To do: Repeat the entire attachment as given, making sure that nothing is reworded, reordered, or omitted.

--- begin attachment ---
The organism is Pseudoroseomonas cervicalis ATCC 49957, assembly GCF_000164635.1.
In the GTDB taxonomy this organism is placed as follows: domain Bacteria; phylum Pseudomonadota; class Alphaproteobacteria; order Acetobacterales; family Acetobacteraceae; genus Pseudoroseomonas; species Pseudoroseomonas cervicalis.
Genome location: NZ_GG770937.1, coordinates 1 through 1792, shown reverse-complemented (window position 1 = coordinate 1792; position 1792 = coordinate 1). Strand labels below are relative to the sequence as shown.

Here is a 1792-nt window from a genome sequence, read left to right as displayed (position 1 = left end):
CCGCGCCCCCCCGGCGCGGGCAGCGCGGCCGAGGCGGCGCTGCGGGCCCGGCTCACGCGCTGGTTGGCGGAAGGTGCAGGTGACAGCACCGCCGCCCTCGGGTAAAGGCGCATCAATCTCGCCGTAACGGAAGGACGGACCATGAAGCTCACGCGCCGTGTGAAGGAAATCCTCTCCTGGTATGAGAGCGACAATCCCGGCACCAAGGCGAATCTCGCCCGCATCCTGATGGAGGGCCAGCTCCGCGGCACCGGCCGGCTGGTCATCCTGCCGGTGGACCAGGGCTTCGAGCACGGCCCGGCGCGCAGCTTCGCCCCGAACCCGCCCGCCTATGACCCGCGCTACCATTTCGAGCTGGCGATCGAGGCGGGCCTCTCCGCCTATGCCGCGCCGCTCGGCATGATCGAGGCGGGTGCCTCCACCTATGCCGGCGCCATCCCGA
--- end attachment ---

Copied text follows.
The organism is Pseudoroseomonas cervicalis ATCC 49957, assembly GCF_000164635.1.
In the GTDB taxonomy this organism is placed as follows: domain Bacteria; phylum Pseudomonadota; class Alphaproteobacteria; order Acetobacterales; family Acetobacteraceae; genus Pseudoroseomonas; species Pseudoroseomonas cervicalis.
Genome location: NZ_GG770937.1, coordinates 1 through 1792, shown reverse-complemented (window position 1 = coordinate 1792; position 1792 = coordinate 1). Strand labels below are relative to the sequence as shown.

Here is a 1792-nt window from a genome sequence, read left to right as displayed (position 1 = left end):
CCGCGCCCCCCCGGCGCGGGCAGCGCGGCCGAGGCGGCGCTGCGGGCCCGGCTCACGCGCTGGTTGGCGGAAGGTGCAGGTGACAGCACCGCCGCCCTCGGGTAAAGGCGCATCAATCTCGCCGTAACGGAAGGACGGACCATGAAGCTCACGCGCCGTGTGAAGGAAATCCTCTCCTGGTATGAGAGCGACAATCCCGGCACCAAGGCGAATCTCGCCCGCATCCTGATGGAGGGCCAGCTCCGCGGCACCGGCCGGCTGGTCATCCTGCCGGTGGACCAGGGCTTCGAGCACGGCCCGGCGCGCAGCTTCGCCCCGAACCCGCCCGCCTATGACCCGCGCTACCATTTCGAGCTGGCGATCGAGGCGGGCCTCTCCGCCTATGCCGCGCCGCTCGGCATGATCGAGGCGGGTGCCTCCACCTATGCCGGCGCCATCCCGA